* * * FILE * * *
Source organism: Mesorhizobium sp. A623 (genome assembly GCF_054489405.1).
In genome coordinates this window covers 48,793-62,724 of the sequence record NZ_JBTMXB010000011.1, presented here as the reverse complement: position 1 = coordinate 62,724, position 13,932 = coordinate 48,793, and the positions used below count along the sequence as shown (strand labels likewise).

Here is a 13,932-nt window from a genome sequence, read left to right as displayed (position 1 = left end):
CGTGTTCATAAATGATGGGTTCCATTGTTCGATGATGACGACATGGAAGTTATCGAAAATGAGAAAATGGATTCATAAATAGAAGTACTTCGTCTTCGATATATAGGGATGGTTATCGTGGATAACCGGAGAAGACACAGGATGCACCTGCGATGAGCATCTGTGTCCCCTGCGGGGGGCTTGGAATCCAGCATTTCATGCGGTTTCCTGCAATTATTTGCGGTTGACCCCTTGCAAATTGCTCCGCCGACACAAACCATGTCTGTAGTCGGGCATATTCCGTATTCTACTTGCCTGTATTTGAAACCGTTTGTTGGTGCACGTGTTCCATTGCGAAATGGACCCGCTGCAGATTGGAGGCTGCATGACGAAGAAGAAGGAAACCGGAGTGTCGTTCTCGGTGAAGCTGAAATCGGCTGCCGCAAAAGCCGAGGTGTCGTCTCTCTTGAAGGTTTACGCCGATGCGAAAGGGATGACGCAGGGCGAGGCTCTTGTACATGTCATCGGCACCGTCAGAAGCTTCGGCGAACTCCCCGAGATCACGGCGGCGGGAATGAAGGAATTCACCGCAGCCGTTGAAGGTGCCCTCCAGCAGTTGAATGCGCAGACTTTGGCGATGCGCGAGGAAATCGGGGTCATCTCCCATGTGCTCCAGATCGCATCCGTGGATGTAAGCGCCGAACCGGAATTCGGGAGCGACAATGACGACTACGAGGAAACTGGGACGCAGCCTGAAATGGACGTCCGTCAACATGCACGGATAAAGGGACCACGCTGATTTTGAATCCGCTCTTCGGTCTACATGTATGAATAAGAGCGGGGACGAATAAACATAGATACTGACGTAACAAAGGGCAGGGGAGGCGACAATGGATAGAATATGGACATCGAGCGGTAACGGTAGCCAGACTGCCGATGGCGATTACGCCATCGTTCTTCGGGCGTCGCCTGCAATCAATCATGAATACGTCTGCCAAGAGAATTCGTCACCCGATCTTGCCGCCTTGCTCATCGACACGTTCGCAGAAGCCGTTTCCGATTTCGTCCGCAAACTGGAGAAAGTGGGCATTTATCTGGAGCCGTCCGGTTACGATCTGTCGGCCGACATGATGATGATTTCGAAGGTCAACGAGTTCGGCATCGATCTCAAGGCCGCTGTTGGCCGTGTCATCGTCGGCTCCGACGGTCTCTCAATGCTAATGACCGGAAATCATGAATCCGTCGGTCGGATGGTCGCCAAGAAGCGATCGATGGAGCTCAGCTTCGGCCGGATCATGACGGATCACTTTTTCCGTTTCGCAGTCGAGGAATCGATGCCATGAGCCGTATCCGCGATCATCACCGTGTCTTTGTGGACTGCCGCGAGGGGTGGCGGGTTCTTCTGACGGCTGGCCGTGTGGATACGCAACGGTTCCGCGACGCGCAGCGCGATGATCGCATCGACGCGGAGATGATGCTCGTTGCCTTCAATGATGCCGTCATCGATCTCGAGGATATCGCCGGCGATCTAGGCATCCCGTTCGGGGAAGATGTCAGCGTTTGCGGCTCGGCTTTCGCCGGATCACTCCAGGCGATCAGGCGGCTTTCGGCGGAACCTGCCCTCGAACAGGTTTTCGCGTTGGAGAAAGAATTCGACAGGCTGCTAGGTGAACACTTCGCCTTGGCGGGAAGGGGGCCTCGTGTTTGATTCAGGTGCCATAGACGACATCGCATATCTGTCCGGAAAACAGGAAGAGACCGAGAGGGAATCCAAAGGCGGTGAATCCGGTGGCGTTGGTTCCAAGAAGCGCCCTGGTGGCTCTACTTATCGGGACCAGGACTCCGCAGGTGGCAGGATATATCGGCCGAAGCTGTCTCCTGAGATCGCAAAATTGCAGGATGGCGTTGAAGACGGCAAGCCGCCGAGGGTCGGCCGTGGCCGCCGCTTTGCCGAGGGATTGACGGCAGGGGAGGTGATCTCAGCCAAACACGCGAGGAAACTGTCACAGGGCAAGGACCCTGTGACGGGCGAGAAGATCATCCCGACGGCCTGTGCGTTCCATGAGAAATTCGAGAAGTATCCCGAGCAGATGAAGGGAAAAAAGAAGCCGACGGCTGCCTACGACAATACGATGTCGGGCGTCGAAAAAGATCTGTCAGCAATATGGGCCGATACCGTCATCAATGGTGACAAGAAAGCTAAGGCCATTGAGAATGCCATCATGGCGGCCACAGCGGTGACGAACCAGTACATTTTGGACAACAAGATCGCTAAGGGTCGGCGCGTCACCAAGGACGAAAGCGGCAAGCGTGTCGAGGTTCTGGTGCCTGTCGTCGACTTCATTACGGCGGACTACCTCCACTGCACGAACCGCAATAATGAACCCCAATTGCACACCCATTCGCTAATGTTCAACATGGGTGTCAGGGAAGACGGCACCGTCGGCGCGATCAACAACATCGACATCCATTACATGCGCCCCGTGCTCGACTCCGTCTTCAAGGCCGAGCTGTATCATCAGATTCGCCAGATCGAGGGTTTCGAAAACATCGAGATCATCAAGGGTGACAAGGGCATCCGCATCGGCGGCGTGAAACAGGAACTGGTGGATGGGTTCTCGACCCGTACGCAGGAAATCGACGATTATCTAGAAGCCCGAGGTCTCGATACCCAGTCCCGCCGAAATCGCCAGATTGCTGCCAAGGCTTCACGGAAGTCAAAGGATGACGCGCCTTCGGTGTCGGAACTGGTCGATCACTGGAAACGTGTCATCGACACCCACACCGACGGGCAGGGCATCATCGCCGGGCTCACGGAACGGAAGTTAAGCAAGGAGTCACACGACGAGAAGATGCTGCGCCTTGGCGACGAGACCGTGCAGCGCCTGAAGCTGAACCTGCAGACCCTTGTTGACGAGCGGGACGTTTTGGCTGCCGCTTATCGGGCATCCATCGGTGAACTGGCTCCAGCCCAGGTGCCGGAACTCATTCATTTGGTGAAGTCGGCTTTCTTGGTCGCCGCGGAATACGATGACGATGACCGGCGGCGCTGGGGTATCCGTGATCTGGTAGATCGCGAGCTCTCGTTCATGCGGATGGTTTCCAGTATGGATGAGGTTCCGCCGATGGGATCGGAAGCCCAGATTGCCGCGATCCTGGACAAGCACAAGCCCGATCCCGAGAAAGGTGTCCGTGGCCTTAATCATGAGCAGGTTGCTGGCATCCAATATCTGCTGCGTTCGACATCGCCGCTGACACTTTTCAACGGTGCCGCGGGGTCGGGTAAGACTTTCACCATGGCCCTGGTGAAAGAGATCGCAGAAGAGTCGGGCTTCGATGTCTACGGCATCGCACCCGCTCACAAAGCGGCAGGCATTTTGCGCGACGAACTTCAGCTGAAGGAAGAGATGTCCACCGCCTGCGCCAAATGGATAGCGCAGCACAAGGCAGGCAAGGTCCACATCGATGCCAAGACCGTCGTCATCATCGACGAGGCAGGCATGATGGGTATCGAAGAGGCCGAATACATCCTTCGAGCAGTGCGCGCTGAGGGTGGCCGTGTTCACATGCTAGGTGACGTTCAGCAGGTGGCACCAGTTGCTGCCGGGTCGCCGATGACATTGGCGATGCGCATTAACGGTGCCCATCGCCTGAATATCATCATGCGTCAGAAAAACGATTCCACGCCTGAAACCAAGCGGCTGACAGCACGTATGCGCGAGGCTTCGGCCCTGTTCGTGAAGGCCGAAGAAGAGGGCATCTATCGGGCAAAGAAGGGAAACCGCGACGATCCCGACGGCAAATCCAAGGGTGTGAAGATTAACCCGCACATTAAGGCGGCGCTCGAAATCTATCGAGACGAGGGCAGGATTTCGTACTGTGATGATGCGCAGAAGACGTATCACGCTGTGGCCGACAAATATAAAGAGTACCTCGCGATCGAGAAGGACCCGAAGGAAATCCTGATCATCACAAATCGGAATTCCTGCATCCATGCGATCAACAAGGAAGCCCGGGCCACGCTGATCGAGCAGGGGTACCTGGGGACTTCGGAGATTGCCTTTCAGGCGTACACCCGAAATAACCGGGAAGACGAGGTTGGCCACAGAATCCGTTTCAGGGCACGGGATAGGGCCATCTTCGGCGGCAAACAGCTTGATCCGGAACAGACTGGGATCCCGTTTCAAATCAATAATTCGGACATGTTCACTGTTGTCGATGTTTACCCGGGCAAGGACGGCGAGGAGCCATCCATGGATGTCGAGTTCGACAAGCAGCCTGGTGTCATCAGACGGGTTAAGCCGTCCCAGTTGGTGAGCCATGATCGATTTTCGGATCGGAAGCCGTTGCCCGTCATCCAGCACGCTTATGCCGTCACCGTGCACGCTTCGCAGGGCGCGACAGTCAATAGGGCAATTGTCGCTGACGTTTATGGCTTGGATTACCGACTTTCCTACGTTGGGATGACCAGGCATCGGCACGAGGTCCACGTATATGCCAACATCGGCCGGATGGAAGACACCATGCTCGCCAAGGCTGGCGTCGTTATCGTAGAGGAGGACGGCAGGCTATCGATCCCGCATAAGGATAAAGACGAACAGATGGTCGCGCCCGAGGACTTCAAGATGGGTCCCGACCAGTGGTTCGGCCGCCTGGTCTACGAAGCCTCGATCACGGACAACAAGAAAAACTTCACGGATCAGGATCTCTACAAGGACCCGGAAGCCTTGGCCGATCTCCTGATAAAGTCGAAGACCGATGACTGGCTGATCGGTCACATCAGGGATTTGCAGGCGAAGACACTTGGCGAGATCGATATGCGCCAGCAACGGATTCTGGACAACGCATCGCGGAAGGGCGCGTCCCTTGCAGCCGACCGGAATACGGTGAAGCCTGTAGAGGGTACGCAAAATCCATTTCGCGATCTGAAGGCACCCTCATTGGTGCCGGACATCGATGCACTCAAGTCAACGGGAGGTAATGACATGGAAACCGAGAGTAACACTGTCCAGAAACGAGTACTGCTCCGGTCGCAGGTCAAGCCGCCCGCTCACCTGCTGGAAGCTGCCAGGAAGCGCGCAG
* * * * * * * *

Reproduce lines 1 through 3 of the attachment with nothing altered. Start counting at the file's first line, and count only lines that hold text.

Source organism: Mesorhizobium sp. A623 (genome assembly GCF_054489405.1).
In genome coordinates this window covers 48,793-62,724 of the sequence record NZ_JBTMXB010000011.1, presented here as the reverse complement: position 1 = coordinate 62,724, position 13,932 = coordinate 48,793, and the positions used below count along the sequence as shown (strand labels likewise).

Here is a 13,932-nt window from a genome sequence, read left to right as displayed (position 1 = left end):